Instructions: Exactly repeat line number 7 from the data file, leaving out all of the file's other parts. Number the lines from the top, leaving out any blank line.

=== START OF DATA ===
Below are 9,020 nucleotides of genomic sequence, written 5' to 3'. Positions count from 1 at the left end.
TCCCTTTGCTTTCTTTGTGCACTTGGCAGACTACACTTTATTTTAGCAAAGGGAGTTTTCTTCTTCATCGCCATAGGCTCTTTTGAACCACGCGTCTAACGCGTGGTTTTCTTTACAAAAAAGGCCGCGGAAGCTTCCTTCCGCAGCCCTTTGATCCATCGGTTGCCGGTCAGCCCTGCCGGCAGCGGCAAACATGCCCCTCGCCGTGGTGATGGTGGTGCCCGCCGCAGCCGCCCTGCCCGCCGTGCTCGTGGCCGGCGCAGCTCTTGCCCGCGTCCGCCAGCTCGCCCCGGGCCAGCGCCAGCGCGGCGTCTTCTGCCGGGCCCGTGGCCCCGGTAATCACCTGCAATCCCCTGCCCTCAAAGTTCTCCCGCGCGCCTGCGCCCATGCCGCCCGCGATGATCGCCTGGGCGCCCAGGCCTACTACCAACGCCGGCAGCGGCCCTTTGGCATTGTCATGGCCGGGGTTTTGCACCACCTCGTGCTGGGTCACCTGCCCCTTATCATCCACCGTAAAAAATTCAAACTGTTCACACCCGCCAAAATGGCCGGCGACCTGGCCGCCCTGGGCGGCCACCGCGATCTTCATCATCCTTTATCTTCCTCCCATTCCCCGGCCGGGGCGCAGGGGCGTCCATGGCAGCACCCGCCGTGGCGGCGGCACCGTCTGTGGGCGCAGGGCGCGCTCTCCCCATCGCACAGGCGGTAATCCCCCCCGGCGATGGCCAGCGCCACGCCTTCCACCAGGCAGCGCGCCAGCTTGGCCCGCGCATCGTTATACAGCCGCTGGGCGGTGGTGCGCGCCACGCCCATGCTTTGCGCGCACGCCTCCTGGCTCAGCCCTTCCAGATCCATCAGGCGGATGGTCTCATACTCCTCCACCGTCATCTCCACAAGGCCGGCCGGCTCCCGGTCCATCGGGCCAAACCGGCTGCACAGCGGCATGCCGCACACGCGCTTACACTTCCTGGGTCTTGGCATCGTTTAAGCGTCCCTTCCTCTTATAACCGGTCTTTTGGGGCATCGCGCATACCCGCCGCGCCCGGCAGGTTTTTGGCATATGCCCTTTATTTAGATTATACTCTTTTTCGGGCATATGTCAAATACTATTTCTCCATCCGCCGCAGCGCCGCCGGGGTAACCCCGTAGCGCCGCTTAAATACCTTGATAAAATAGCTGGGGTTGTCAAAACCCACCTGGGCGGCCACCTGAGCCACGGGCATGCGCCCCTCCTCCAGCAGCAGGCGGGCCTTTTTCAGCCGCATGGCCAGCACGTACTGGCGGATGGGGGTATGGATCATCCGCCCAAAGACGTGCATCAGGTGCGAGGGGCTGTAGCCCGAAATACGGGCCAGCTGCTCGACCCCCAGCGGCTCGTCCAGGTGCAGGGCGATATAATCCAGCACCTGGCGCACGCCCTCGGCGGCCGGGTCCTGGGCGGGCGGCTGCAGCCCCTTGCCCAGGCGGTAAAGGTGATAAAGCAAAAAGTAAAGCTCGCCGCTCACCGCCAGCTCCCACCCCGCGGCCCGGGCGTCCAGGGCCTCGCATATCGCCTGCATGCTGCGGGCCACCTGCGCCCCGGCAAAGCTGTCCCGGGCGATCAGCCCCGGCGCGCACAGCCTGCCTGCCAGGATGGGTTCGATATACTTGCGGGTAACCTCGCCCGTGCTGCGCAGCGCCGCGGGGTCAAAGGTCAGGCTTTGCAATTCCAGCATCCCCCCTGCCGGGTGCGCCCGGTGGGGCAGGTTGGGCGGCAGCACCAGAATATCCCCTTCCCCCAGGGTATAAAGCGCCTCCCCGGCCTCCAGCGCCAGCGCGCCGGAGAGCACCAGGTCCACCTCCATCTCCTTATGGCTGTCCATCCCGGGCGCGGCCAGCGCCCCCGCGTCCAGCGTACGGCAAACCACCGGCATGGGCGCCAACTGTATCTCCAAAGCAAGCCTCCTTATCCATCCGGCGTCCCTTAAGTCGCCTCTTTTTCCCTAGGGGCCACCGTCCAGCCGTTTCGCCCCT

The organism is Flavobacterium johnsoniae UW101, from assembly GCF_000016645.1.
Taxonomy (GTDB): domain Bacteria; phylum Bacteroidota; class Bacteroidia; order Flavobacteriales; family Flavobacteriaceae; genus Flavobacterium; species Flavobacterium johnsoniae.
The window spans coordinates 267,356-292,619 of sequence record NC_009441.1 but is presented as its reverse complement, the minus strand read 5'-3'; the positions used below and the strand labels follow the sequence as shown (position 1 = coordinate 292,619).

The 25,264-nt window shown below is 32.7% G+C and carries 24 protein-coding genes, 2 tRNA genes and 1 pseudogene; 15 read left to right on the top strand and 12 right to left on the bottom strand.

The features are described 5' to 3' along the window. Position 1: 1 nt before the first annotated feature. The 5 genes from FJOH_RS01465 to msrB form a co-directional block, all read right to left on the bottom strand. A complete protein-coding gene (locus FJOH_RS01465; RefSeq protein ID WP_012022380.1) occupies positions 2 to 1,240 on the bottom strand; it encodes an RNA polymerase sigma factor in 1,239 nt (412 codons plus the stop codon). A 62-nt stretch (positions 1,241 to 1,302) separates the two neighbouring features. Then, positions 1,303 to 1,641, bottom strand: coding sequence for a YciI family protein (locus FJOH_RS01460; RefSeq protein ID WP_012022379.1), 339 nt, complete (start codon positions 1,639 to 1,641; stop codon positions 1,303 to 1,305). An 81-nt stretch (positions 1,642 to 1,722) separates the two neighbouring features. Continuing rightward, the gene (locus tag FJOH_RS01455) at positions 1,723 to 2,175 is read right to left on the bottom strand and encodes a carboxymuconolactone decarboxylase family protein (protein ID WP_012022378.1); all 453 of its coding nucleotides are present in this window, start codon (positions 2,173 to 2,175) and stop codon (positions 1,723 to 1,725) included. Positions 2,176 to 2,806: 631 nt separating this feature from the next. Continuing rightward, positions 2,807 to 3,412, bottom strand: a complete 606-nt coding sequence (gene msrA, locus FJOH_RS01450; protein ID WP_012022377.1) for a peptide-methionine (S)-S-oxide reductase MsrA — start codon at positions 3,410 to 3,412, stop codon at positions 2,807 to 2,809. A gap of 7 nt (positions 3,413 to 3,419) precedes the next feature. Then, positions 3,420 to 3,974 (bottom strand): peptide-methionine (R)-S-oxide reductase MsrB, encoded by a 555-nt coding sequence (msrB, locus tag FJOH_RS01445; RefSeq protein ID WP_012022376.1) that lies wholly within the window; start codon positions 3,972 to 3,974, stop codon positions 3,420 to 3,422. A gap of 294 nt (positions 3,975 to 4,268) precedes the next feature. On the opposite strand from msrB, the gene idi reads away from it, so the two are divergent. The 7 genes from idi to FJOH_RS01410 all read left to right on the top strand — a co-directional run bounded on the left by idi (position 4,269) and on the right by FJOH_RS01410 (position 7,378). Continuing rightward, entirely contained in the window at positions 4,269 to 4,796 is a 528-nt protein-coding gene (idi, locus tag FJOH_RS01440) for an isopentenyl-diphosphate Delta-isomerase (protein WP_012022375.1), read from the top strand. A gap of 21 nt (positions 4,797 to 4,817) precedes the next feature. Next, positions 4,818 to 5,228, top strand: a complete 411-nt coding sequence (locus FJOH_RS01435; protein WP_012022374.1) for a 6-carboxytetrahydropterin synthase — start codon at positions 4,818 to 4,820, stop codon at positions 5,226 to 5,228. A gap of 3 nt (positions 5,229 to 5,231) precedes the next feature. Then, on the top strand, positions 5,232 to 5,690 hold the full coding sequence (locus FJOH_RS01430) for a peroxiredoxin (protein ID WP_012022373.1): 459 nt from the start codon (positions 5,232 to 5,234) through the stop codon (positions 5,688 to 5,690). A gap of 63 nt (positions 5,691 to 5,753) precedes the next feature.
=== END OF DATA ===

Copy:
The features are described 5' to 3' along the window. Position 1: 1 nt before the first annotated feature. The 5 genes from FJOH_RS01465 to msrB form a co-directional block, all read right to left on the bottom strand. A complete protein-coding gene (locus FJOH_RS01465; RefSeq protein ID WP_012022380.1) occupies positions 2 to 1,240 on the bottom strand; it encodes an RNA polymerase sigma factor in 1,239 nt (412 codons plus the stop codon). A 62-nt stretch (positions 1,241 to 1,302) separates the two neighbouring features. Then, positions 1,303 to 1,641, bottom strand: coding sequence for a YciI family protein (locus FJOH_RS01460; RefSeq protein ID WP_012022379.1), 339 nt, complete (start codon positions 1,639 to 1,641; stop codon positions 1,303 to 1,305). An 81-nt stretch (positions 1,642 to 1,722) separates the two neighbouring features. Continuing rightward, the gene (locus tag FJOH_RS01455) at positions 1,723 to 2,175 is read right to left on the bottom strand and encodes a carboxymuconolactone decarboxylase family protein (protein ID WP_012022378.1); all 453 of its coding nucleotides are present in this window, start codon (positions 2,173 to 2,175) and stop codon (positions 1,723 to 1,725) included. Positions 2,176 to 2,806: 631 nt separating this feature from the next. Continuing rightward, positions 2,807 to 3,412, bottom strand: a complete 606-nt coding sequence (gene msrA, locus FJOH_RS01450; protein ID WP_012022377.1) for a peptide-methionine (S)-S-oxide reductase MsrA — start codon at positions 3,410 to 3,412, stop codon at positions 2,807 to 2,809. A gap of 7 nt (positions 3,413 to 3,419) precedes the next feature. Then, positions 3,420 to 3,974 (bottom strand): peptide-methionine (R)-S-oxide reductase MsrB, encoded by a 555-nt coding sequence (msrB, locus tag FJOH_RS01445; RefSeq protein ID WP_012022376.1) that lies wholly within the window; start codon positions 3,972 to 3,974, stop codon positions 3,420 to 3,422. A gap of 294 nt (positions 3,975 to 4,268) precedes the next feature. On the opposite strand from msrB, the gene idi reads away from it, so the two are divergent. The 7 genes from idi to FJOH_RS01410 all read left to right on the top strand — a co-directional run bounded on the left by idi (position 4,269) and on the right by FJOH_RS01410 (position 7,378). Continuing rightward, entirely contained in the window at positions 4,269 to 4,796 is a 528-nt protein-coding gene (idi, locus tag FJOH_RS01440) for an isopentenyl-diphosphate Delta-isomerase (protein WP_012022375.1), read from the top strand. A gap of 21 nt (positions 4,797 to 4,817) precedes the next feature. Next, positions 4,818 to 5,228, top strand: a complete 411-nt coding sequence (locus FJOH_RS01435; protein WP_012022374.1) for a 6-carboxytetrahydropterin synthase — start codon at positions 4,818 to 4,820, stop codon at positions 5,226 to 5,228. A gap of 3 nt (positions 5,229 to 5,231) precedes the next feature. Then, on the top strand, positions 5,232 to 5,690 hold the full coding sequence (locus FJOH_RS01430) for a peroxiredoxin (protein ID WP_012022373.1): 459 nt from the start codon (positions 5,232 to 5,234) through the stop codon (positions 5,688 to 5,690). A gap of 63 nt (positions 5,691 to 5,753) precedes the next feature.